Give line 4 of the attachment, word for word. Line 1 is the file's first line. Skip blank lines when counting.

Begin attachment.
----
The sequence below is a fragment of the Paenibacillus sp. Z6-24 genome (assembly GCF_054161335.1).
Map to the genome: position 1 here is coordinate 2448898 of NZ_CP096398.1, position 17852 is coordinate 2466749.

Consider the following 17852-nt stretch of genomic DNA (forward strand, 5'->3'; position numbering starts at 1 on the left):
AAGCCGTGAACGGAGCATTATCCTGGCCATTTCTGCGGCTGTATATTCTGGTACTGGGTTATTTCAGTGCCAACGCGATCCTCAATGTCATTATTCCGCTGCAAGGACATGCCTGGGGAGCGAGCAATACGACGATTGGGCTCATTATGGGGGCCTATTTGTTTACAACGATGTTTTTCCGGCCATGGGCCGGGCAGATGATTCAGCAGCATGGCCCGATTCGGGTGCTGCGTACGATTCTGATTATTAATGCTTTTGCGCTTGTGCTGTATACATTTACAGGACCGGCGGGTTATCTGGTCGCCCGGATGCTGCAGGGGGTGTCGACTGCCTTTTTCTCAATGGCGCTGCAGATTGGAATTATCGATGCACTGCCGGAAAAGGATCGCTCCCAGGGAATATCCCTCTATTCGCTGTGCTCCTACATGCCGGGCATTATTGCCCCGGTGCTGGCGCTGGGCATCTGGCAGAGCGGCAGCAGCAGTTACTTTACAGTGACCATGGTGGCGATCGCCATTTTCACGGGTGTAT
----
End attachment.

AAGCCGTGAACGGAGCATTATCCTGGCCATTTCTGCGGCTGTATATTCTGGTACTGGGTTATTTCAGTGCCAACGCGATCCTCAATGTCATTATTCCGCTGCAAGGACATGCCTGGGGAGCGAGCAATACGACGATTGGGCTCATTATGGGGGCCTATTTGTTTACAACGATGTTTTTCCGGCCATGGGCCGGGCAGATGATTCAGCAGCATGGCCCGATTCGGGTGCTGCGTACGATTCTGATTATTAATGCTTTTGCGCTTGTGCTGTATACATTTACAGGACCGGCGGGTTATCTGGTCGCCCGGATGCTGCAGGGGGTGTCGACTGCCTTTTTCTCAATGGCGCTGCAGATTGGAATTATCGATGCACTGCCGGAAAAGGATCGCTCCCAGGGAATATCCCTCTATTCGCTGTGCTCCTACATGCCGGGCATTATTGCCCCGGTGCTGGCGCTGGGCATCTGGCAGAGCGGCAGCAGCAGTTACTTTACAGTGACCATGGTGGCGATCGCCATTTTCACGGGTGTAT